Concept

Admittance

Summary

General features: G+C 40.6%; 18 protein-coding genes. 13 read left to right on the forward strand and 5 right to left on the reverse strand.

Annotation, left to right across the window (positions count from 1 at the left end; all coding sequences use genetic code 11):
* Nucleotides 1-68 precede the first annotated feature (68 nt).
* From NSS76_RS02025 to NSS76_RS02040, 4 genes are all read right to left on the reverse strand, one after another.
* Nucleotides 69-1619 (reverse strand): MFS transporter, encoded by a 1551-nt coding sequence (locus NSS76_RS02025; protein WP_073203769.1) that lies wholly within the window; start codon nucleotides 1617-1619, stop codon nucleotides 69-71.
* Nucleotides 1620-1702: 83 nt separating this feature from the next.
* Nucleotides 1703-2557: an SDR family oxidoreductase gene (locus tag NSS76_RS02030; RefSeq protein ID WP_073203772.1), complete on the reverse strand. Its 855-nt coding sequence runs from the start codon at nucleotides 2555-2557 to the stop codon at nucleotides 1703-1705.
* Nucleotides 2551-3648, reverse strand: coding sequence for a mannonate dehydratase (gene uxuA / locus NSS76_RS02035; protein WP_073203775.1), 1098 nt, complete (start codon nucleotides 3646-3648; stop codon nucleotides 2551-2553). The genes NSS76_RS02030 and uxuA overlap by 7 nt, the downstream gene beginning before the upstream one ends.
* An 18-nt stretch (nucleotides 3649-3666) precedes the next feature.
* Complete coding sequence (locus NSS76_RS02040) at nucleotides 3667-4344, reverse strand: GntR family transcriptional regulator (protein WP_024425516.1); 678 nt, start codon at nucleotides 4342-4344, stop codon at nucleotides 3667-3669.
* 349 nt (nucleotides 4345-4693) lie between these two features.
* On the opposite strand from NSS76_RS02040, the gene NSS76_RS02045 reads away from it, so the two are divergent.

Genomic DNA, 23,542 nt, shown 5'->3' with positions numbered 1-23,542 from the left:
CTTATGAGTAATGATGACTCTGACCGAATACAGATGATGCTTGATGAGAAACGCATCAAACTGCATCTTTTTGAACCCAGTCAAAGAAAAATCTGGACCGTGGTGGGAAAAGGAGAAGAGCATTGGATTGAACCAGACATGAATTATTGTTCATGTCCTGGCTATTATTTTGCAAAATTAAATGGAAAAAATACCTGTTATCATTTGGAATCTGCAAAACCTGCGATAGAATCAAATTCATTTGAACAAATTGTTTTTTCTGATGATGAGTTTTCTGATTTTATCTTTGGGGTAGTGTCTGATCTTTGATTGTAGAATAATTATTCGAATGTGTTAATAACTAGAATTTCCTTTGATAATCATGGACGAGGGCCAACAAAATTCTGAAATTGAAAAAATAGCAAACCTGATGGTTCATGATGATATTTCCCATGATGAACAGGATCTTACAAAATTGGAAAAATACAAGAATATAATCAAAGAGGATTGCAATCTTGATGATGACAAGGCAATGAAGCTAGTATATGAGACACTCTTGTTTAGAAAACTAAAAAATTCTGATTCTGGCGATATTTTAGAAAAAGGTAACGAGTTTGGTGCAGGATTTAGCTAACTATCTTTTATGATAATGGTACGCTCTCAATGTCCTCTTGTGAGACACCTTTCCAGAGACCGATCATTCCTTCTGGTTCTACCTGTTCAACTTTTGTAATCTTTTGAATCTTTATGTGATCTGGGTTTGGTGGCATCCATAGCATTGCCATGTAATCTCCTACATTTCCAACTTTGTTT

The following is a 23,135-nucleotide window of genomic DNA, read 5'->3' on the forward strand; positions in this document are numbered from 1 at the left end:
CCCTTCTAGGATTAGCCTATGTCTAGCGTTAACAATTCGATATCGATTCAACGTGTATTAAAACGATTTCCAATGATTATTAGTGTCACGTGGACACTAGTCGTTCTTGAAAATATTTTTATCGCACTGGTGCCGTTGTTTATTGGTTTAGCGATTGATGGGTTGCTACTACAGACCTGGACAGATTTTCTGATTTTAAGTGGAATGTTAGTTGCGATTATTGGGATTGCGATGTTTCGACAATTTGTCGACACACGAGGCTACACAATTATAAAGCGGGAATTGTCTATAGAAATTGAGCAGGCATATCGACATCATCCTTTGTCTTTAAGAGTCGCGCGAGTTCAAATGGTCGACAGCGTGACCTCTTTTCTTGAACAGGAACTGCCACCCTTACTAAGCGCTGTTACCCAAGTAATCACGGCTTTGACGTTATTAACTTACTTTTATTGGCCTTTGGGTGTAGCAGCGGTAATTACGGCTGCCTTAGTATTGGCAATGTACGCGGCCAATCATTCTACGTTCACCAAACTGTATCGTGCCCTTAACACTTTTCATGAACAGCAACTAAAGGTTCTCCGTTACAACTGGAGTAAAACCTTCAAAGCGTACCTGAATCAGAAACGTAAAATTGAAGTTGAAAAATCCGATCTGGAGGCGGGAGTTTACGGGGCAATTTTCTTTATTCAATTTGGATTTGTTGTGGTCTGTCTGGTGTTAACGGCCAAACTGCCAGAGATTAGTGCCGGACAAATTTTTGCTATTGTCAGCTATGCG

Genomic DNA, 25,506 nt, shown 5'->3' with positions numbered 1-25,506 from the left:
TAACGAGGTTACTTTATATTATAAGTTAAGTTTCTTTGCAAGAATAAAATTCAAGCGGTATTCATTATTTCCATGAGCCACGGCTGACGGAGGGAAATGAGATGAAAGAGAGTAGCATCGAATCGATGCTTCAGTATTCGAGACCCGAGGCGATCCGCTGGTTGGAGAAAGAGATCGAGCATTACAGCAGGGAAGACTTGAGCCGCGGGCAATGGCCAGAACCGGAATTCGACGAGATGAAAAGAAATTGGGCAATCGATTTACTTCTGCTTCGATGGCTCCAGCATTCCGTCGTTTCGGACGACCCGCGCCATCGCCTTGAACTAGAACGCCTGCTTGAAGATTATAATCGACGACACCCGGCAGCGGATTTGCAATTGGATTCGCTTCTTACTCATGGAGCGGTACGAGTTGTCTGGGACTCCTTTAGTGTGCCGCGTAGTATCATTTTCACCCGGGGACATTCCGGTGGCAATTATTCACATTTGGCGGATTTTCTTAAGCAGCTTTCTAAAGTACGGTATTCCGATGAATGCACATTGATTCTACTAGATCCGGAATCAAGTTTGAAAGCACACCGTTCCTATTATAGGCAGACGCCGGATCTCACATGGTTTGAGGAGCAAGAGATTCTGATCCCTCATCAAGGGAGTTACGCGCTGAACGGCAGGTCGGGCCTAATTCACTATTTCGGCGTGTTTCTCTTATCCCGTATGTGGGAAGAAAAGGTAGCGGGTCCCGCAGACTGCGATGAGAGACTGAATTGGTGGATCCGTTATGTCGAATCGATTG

In electrical engineering, admittance is a measure of how easily a circuit or device will allow a current to flow. It is defined as the reciprocal of impedance, analogous to how conductance and resistance are defined. The SI unit of admittance is the siemens (symbol S); the older, synonymous unit is mho, and its symbol is ℧ (an upside-down uppercase omega Ω). Oliver Heaviside coined the term admittance in December 1887. Heaviside used Y to represent the magnitude of admittance, but it quickly became the conventional symbol for admittance itself through the publications of Charles Proteus Steinmetz. Heaviside probably chose Y simply because it is next to Z in the alphabet, the conventional symbol for impedance. Admittance is defined as :Y \equiv \frac{1}{Z} , where :Y is the admittance, measured in siemens :Z is the impedance, measured in ohms Resistance is a measure of the opposition of a circuit to the flow of a steady current, while impedance takes into account not
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